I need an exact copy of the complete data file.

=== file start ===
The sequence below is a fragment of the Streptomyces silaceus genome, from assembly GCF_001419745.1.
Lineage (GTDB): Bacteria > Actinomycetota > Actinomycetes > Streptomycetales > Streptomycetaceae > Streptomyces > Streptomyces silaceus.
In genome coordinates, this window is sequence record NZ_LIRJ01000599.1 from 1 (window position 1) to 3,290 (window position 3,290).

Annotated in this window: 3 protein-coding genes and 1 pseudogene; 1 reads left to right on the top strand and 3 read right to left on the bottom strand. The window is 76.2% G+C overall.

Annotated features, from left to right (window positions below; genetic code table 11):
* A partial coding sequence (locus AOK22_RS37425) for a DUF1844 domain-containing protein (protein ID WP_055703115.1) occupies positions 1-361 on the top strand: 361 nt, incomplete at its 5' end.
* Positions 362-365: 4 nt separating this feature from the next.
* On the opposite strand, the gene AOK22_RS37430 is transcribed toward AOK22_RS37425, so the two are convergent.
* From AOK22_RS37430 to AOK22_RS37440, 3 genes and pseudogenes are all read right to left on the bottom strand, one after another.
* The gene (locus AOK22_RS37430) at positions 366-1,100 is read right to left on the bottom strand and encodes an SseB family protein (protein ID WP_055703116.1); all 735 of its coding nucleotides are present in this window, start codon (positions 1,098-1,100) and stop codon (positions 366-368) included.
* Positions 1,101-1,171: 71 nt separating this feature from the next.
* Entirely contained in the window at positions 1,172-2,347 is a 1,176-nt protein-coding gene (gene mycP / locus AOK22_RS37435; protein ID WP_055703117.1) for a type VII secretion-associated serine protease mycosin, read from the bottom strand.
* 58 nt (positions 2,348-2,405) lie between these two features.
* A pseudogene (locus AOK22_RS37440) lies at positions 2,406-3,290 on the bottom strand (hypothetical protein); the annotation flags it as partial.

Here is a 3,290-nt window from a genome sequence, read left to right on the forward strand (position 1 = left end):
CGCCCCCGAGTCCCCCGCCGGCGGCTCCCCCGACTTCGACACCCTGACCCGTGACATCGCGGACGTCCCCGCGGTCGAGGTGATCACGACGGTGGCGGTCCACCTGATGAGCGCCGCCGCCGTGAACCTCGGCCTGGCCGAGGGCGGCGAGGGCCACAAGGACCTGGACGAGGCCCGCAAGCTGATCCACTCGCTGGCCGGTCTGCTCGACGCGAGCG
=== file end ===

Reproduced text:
The sequence below is a fragment of the Streptomyces silaceus genome, from assembly GCF_001419745.1.
Lineage (GTDB): Bacteria > Actinomycetota > Actinomycetes > Streptomycetales > Streptomycetaceae > Streptomyces > Streptomyces silaceus.
In genome coordinates, this window is sequence record NZ_LIRJ01000599.1 from 1 (window position 1) to 3,290 (window position 3,290).

Annotated in this window: 3 protein-coding genes and 1 pseudogene; 1 reads left to right on the top strand and 3 read right to left on the bottom strand. The window is 76.2% G+C overall.

Annotated features, from left to right (window positions below; genetic code table 11):
* A partial coding sequence (locus AOK22_RS37425) for a DUF1844 domain-containing protein (protein ID WP_055703115.1) occupies positions 1-361 on the top strand: 361 nt, incomplete at its 5' end.
* Positions 362-365: 4 nt separating this feature from the next.
* On the opposite strand, the gene AOK22_RS37430 is transcribed toward AOK22_RS37425, so the two are convergent.
* From AOK22_RS37430 to AOK22_RS37440, 3 genes and pseudogenes are all read right to left on the bottom strand, one after another.
* The gene (locus AOK22_RS37430) at positions 366-1,100 is read right to left on the bottom strand and encodes an SseB family protein (protein ID WP_055703116.1); all 735 of its coding nucleotides are present in this window, start codon (positions 1,098-1,100) and stop codon (positions 366-368) included.
* Positions 1,101-1,171: 71 nt separating this feature from the next.
* Entirely contained in the window at positions 1,172-2,347 is a 1,176-nt protein-coding gene (gene mycP / locus AOK22_RS37435; protein ID WP_055703117.1) for a type VII secretion-associated serine protease mycosin, read from the bottom strand.
* 58 nt (positions 2,348-2,405) lie between these two features.
* A pseudogene (locus AOK22_RS37440) lies at positions 2,406-3,290 on the bottom strand (hypothetical protein); the annotation flags it as partial.

Here is a 3,290-nt window from a genome sequence, read left to right on the forward strand (position 1 = left end):
CGCCCCCGAGTCCCCCGCCGGCGGCTCCCCCGACTTCGACACCCTGACCCGTGACATCGCGGACGTCCCCGCGGTCGAGGTGATCACGACGGTGGCGGTCCACCTGATGAGCGCCGCCGCCGTGAACCTCGGCCTGGCCGAGGGCGGCGAGGGCCACAAGGACCTGGACGAGGCCCGCAAGCTGATCCACTCGCTGGCCGGTCTGCTCGACGCGAGCG